Political regimes and foreign intervention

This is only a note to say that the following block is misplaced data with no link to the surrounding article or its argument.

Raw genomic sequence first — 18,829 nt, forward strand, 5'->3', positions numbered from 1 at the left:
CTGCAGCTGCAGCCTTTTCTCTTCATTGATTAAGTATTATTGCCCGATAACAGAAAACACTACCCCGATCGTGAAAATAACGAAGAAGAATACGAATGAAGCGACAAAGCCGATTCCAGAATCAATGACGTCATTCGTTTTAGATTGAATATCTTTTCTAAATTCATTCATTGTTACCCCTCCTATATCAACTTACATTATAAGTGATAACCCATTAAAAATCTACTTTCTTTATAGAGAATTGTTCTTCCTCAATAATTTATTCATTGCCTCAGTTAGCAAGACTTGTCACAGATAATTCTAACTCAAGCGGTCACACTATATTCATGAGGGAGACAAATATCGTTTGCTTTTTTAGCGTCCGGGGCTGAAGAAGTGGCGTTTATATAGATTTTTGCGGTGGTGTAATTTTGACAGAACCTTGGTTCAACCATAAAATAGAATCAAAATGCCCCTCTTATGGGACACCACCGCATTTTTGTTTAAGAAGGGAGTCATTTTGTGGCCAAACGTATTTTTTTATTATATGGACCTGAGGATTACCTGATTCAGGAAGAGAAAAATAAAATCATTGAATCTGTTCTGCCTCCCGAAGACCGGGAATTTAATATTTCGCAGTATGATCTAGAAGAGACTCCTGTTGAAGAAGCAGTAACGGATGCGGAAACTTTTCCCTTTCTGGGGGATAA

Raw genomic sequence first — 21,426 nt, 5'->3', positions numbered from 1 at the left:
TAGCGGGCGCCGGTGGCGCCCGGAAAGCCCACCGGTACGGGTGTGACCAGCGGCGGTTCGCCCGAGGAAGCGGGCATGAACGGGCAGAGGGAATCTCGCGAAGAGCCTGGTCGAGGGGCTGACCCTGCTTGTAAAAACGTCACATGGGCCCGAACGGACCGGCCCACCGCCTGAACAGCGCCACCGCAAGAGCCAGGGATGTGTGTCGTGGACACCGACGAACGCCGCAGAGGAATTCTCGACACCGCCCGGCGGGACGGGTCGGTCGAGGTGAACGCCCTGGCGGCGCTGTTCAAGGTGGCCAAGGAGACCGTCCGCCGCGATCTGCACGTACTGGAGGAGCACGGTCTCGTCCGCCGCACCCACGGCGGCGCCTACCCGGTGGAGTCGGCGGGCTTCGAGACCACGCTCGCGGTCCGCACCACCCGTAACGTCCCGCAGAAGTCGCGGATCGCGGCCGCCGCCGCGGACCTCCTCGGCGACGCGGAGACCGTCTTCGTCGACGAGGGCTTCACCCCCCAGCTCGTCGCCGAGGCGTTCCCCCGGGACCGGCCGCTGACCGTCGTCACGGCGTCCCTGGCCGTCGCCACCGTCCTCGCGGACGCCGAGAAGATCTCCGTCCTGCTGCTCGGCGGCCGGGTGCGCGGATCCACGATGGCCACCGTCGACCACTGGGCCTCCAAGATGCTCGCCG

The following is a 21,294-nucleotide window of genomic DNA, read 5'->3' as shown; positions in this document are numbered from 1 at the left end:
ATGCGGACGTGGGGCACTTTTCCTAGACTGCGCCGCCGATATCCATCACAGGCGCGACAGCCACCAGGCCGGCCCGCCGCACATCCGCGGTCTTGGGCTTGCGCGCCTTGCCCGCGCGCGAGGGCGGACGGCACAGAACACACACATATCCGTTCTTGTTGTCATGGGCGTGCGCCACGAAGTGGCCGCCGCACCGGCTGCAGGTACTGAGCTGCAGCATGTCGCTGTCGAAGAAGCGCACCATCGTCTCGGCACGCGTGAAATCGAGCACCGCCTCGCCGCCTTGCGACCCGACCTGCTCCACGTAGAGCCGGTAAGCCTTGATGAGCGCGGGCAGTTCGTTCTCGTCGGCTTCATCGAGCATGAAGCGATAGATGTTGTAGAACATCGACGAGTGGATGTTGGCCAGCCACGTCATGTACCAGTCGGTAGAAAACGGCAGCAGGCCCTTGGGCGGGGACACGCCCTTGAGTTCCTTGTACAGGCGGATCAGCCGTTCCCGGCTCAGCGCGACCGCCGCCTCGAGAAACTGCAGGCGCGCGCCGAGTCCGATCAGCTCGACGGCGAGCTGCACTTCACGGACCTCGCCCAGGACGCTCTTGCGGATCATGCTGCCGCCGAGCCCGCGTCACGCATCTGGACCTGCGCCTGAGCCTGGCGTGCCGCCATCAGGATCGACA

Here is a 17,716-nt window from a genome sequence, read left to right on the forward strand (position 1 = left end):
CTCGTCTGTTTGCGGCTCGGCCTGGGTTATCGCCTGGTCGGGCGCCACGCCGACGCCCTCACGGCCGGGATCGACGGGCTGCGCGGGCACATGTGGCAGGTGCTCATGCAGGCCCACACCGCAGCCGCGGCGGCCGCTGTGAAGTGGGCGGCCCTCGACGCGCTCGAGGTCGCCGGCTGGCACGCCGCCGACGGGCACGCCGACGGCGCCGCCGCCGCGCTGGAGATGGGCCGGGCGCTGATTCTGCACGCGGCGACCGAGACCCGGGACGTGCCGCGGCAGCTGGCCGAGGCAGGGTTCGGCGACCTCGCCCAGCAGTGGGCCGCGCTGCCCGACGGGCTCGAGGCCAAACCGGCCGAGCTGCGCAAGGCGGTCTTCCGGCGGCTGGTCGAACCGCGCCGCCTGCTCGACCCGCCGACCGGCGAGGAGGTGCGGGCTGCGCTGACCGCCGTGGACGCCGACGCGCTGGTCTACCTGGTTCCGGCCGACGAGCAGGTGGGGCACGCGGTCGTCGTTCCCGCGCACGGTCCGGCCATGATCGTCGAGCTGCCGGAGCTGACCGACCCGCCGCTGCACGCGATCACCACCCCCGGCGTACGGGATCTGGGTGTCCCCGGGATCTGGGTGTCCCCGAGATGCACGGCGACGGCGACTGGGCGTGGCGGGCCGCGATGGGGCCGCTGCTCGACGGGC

We present a theory of endogenous political regimes that emphasizes foreign direct investment as a motive for foreign governments to either induce regime transitions or promote regime consolidations. We characterize different forms of foreign intervention and identify the conditions under which they occur. We highlight new channels through which economic factors affect political regime choices. Foreign intervention is most likely to originate from countries where the government has a substantial pro-investor bias and to be directed at destinations where FDI is highly profitable and where income inequality is high. Foreign-sponsored coups d'état are more likely to be directed at democratic governments of poor countries. In destinations where FDI is highly profitable but the domestic elite is weak, foreign intervention tends to be aimed at stabilizing dictatorships. We relate the analysis to evidence on foreign intervention from around the world.
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